This little Mexican genius just adorably destroyed the anti-vaxxer argument.
Marco Arturo has set the Internet on FIRE. This 12-year-old Mexican genius went full savage on people who legit think that vaccines lead to autism. The Centers for Disease Control and Prevention has already stressed that vaccines don’t cause autism, but that’s not enough for the anti-vaccine truthers. So young Marco stepped in to further drive this point home.
You might say, “But it’s my child so I should have the right to choose what happens to my child.” Marco agrees with you on that 100 percent.
“OK. I agree,” he says. “It’s your choice if you are going to expose your child to deadly diseases, but, you know, it’s not just your child. It’s basically everyone else’s child. It’s also everyone else’s child you are putting in danger because you read some forwarded email.” [insert dripping sarcasm]
While the United States is as of publication, has vaccinated over 75 million people against COVID-19 since mid-December, the rest of the world is still catching up. Poorer countries, for example, are struggling to procure enough vaccines for essential workers–let alone their entire population.
Luckily, certain charitable business are making it their mission to get vaccines to the most needy. For example, anti-poverty organization Global Citizen has organized a charity concert with the aim of getting COVID-19 vaccines to developing countries.
Selena Gomez took to Twitter to announce her involvement in the exciting project. “I’m honored to be hosting ‘VAX LIVE: The Concert to Reunite the World,’ ” she wrote.
“This is a historic moment to encourage people around the world to take the COVID-19 vaccine when it becomes available to them, call on world leaders to share vaccine doses equitably and to bring people together for a night of music in a way that hasn’t felt possible in the past year. I can’t wait to be a part of it.”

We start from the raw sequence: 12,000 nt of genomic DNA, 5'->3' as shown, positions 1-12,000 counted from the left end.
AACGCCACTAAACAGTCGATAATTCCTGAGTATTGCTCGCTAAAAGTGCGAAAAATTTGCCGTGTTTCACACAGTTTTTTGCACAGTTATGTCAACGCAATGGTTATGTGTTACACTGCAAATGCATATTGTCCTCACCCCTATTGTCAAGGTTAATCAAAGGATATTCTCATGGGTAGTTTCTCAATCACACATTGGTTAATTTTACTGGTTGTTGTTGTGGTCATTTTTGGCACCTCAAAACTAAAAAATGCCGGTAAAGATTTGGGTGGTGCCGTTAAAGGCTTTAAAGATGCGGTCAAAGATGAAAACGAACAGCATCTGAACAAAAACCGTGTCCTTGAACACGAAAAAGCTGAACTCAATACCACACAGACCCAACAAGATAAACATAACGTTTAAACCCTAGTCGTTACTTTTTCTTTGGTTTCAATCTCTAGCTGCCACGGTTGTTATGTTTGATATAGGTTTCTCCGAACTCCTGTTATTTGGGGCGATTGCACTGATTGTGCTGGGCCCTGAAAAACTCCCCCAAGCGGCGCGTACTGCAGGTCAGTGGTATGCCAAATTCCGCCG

Jennifer Lopez also took to Twitter to announce her involvement with VAX Live, saying that she is “calling for equitable COVID-19 vaccine distribution for all”. That’s a statement we can get behind!
Jennifer Lopez isn’t the only superstar performing. Other acts will include J Balvin, H.E.R., and the Foo Fighters.
Global Citizen has one goal: to raise $22 billion for global vaccinations via corporate and philanthropic donors. They’re hoping VAX Live will bring awareness to their efforts.
Yay!!! So exciting!!! I will be tuning in even though I already got vaccinated!! Close to normalcy ❤️
“There are 27 million healthcare workers globally who don’t have access to the vaccine,” said Global Citizen CEO Hugh Evans to the Associated Press. “I’m 38 years old, and it’s not ethical for me to have access to the vaccine before these heroic first responders and community health workers. So we need governments to start urgently donating those doses.”
Tom Hart, the executive director for another anti-poverty organization, The ONE Campaign, also reiterated the importance of getting vaccine doses into the hands of developing countries.
“Low-income countries not only need this welcome fundraising effort; they need access to COVID-19 vaccine doses,” Tom Hart said.
“The United States has secured over 550 million excess doses that could be used to help end the global pandemic faster.”